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esp 0.2.0

Evident Security Platform (ESP) SDK for Python

A Python interface for calling the Evident.io API.

This is still being built and subject to changes.

Installation

Install the latest stable using pip:

pip install esp

If you prefer to install from the latest git HEAD, you can use the setup.py script:

git clone https://github.com/EvidentSecurity/esp-sdk-python
cd esp-sdk-python
python setup.py install

Configuration

The recommended way to set your keys is with environment variables. Export one for your access key and another one for your secret access key:

export ENV['ESP_ACCESS_KEY_ID']='access key from ESP'
export ENV['ESP_SECRET_ACCESS_KEY']='secret access key from ESP'

You can also set them in the ESP module directly:

from esp.settings import settings

settings.access_key_id = 'access key from ESP'
settings.secret_access_key = 'secret access key from ESP'

If you need to use an http proxy to hit the ESP API, you can set that using the settings as well:

settings.http_proxy = 'your-proxy-uri:8080'

For appliance users, you can change the host the SDK points at in the settings:

settings.host = 'esp.my-host'

Usage

All resources provided are class objects. You they export common methods to help you interact with the ESP API. Below are a few examples that describe how the SDK can be used.

Import the SDK using the “esp” namespace:

In [1]: import esp

Fetching reports is simple:

In [2]: reports = esp.Report.find()

In [3]: reports
Out[3]: <esp.resource.PaginatedCollection at 0x10b291dd8>

This returns a paginated collection object that will let you navigate the pages returned:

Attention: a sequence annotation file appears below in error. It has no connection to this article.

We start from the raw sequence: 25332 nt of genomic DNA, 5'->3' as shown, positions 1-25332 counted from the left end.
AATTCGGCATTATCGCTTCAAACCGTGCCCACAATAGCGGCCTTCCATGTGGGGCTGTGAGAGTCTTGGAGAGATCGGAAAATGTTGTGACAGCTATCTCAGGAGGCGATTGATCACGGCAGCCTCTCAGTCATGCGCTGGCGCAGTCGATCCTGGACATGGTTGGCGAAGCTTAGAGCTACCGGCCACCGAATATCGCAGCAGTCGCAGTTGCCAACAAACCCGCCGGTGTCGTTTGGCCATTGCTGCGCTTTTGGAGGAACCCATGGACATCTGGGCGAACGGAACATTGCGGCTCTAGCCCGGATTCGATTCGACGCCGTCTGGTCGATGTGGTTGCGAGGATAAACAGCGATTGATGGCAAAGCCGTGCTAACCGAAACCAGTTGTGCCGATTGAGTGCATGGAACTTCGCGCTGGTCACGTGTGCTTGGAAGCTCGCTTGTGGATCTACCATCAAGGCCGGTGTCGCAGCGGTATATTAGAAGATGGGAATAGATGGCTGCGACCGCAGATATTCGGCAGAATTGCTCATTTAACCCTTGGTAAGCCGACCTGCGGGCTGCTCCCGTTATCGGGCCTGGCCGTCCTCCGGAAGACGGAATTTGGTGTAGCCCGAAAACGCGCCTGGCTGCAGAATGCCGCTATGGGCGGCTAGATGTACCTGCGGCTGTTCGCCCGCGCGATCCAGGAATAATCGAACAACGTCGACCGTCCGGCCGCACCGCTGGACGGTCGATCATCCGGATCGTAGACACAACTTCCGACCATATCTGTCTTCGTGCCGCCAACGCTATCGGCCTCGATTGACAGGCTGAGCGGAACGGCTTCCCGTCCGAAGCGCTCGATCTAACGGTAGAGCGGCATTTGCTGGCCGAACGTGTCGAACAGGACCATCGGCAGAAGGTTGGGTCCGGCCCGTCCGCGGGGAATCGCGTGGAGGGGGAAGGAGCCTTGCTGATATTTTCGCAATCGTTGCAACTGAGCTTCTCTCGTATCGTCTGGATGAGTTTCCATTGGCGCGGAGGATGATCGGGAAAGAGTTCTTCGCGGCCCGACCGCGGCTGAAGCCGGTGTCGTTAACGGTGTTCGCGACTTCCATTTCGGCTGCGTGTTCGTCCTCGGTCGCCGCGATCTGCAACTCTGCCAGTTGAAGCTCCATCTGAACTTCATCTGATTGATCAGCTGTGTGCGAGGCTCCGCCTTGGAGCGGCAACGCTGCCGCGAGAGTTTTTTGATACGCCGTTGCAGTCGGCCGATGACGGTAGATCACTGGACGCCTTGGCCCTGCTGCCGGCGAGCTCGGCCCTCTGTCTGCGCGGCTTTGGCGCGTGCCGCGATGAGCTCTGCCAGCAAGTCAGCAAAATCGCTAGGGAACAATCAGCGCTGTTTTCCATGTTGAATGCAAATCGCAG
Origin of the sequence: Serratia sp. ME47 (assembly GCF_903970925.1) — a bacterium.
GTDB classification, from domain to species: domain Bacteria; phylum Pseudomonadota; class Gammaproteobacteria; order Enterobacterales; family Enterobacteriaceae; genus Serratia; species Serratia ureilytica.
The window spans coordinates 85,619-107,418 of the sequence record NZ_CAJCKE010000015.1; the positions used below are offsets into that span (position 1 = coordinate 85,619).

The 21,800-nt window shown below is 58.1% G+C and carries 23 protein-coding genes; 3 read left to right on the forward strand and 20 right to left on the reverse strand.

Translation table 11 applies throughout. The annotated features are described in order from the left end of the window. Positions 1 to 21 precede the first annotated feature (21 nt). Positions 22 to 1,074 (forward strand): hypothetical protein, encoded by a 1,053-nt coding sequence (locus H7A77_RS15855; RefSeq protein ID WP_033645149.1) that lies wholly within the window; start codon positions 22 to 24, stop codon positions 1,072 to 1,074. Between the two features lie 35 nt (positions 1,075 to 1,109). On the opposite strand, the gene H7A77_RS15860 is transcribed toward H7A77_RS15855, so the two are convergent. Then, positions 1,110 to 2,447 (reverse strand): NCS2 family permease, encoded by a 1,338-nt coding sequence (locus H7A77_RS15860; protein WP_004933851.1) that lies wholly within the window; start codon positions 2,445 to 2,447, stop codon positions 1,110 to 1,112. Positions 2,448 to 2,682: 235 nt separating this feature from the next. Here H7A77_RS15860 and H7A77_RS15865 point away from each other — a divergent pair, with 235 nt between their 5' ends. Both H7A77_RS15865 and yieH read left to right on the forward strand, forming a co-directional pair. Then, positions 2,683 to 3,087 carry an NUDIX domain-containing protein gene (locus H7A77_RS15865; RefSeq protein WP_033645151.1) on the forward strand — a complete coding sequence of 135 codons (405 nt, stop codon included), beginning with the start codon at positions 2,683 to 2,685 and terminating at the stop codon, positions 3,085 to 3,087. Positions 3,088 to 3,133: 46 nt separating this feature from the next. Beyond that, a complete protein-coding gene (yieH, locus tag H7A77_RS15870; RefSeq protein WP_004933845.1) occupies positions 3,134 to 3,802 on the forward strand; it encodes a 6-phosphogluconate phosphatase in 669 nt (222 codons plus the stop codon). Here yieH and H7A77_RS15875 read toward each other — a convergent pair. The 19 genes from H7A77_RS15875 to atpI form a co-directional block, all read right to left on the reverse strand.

In [4]: reports.current_page_number
Out[4]: '1'

In [5]: reports = reports.next_page()

In [6]: reports.current_page_number
Out[6]: '2'

This object acts like a list and supports indexing and the len() function:

In [7]: len(reports)
Out[7]: 20

In [8]: reports[0]
Out[8]: <esp.report.Report at 0x10b2ce278>

Lets checkout that report:

In [10]: report.id_
Out[10]: '592'

In [11]: report.status
Out[11]: 'complete'

In [12]: report.alerts
Out[12]: <esp.resource.PaginatedCollection at 0x10b2d68d0>

Looks like it’s complete and we have alerts attached to it. calling .alerts returns a PaginatedCollection of Alert objects, lets look at one:

In [14]: alert = report.alerts[0]

In [15]: alert.id_
Out[15]: '97'

In [16]: alert.resource
Out[16]: 'fisheye-rel-build'

In [17]: alert.status
Out[17]: 'pass'

In [19]: alert.signature.name
Out[19]: 'VPC ELB Security Groups'

In that last line we accessed the signature object by calling .signature, then called .name on that object to get the name of the signature. Method chaining like this makes using the ESP API data very useful and simple.

Okay, so we know a report ID we want to look up, lets try that:

In [20]: report = esp.Report.find(1)

In [21]: report
Out[21]: <esp.report.Report at 0x10b2e2978>

Here we used find() again, but we passed in an ID as a argument. This did not return a paginated collection, but instead returned an instance of the report by itself.

So maybe we want to get a collection of signatures who check for DNS related stuff, we can do that:

In [22]: signatures = esp.Signature.where(name_cont='dns')

In [23]: len(signatures)
Out[23]: 3

In [24]: signatures[0].name
Out[24]: 'Global DNS TCP'

In [25]: signatures[1].name
Out[25]: 'Global DNS UDP'

In [26]: signatures[2].name
Out[26]: 'Route53 DNS'

Looks like the API gaves us 3 and all of them have DNS in the name. Good job! where() takes parameters and converts them into search filters for ESP. There is a list of predicates available can be found here http://api-docs.evident.io/?json#available-predicates

Predicates are used within Evident.io API search queries to determine what information to match. For instance, the cont predicate, when added to the name attribute, will check to see if name` contains a value using a wildcard query.

You can add more to where() to form complex queries:

In [2]: esp.Suppression.where(regions_code_start='us', resource_not_null='1')
Out[2]: <esp.resource.PaginatedCollection at 0x104a18dd8>

You can also change the combinator for complex queries from the default AND to OR by adding the m=’or’ parameter:

In [5]: esp.Suppression.where(regions_code_start='us', resource_not_null='1', m='or')
 
File Type Py Version Uploaded on Size
esp-0.2.0.tar.gz (md5) Source 2017-06-13 441KB